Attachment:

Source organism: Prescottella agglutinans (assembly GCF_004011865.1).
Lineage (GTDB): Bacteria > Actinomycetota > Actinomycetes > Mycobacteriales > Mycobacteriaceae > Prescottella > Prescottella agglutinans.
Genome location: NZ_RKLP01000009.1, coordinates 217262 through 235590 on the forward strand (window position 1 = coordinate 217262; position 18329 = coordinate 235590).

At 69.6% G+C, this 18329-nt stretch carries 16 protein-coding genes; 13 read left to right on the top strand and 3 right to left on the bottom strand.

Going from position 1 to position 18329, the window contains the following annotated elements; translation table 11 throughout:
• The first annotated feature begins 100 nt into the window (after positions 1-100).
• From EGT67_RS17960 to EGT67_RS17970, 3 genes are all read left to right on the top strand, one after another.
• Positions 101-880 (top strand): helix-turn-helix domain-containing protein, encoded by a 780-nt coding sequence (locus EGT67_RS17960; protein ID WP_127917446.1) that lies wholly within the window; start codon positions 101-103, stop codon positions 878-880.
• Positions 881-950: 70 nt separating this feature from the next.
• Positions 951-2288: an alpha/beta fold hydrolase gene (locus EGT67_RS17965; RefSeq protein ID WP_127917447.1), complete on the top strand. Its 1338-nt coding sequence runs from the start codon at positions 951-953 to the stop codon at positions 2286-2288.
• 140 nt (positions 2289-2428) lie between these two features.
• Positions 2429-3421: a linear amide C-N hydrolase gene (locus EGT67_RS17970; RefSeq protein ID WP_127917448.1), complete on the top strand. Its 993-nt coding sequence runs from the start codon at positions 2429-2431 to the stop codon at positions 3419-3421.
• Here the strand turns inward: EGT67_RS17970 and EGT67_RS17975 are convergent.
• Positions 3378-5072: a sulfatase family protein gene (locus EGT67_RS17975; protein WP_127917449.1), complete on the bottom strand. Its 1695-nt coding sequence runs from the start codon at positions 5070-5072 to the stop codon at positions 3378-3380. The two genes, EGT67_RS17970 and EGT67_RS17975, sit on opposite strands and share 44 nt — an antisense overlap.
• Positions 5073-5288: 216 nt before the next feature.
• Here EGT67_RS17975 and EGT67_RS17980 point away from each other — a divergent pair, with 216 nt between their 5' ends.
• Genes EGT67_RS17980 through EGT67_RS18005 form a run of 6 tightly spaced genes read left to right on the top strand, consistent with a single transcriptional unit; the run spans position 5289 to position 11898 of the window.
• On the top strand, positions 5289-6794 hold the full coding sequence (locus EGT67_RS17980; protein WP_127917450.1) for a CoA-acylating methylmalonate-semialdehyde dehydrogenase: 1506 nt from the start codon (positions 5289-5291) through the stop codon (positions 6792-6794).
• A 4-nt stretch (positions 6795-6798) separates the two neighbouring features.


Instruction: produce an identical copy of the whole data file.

Source organism: Prescottella agglutinans (assembly GCF_004011865.1).
Lineage (GTDB): Bacteria > Actinomycetota > Actinomycetes > Mycobacteriales > Mycobacteriaceae > Prescottella > Prescottella agglutinans.
Genome location: NZ_RKLP01000009.1, coordinates 217262 through 235590 on the forward strand (window position 1 = coordinate 217262; position 18329 = coordinate 235590).

At 69.6% G+C, this 18329-nt stretch carries 16 protein-coding genes; 13 read left to right on the top strand and 3 right to left on the bottom strand.

Going from position 1 to position 18329, the window contains the following annotated elements; translation table 11 throughout:
• The first annotated feature begins 100 nt into the window (after positions 1-100).
• From EGT67_RS17960 to EGT67_RS17970, 3 genes are all read left to right on the top strand, one after another.
• Positions 101-880 (top strand): helix-turn-helix domain-containing protein, encoded by a 780-nt coding sequence (locus EGT67_RS17960; protein ID WP_127917446.1) that lies wholly within the window; start codon positions 101-103, stop codon positions 878-880.
• Positions 881-950: 70 nt separating this feature from the next.
• Positions 951-2288: an alpha/beta fold hydrolase gene (locus EGT67_RS17965; RefSeq protein ID WP_127917447.1), complete on the top strand. Its 1338-nt coding sequence runs from the start codon at positions 951-953 to the stop codon at positions 2286-2288.
• 140 nt (positions 2289-2428) lie between these two features.
• Positions 2429-3421: a linear amide C-N hydrolase gene (locus EGT67_RS17970; RefSeq protein ID WP_127917448.1), complete on the top strand. Its 993-nt coding sequence runs from the start codon at positions 2429-2431 to the stop codon at positions 3419-3421.
• Here the strand turns inward: EGT67_RS17970 and EGT67_RS17975 are convergent.
• Positions 3378-5072: a sulfatase family protein gene (locus EGT67_RS17975; protein WP_127917449.1), complete on the bottom strand. Its 1695-nt coding sequence runs from the start codon at positions 5070-5072 to the stop codon at positions 3378-3380. The two genes, EGT67_RS17970 and EGT67_RS17975, sit on opposite strands and share 44 nt — an antisense overlap.
• Positions 5073-5288: 216 nt before the next feature.
• Here EGT67_RS17975 and EGT67_RS17980 point away from each other — a divergent pair, with 216 nt between their 5' ends.
• Genes EGT67_RS17980 through EGT67_RS18005 form a run of 6 tightly spaced genes read left to right on the top strand, consistent with a single transcriptional unit; the run spans position 5289 to position 11898 of the window.
• On the top strand, positions 5289-6794 hold the full coding sequence (locus EGT67_RS17980; protein WP_127917450.1) for a CoA-acylating methylmalonate-semialdehyde dehydrogenase: 1506 nt from the start codon (positions 5289-5291) through the stop codon (positions 6792-6794).
• A 4-nt stretch (positions 6795-6798) separates the two neighbouring features.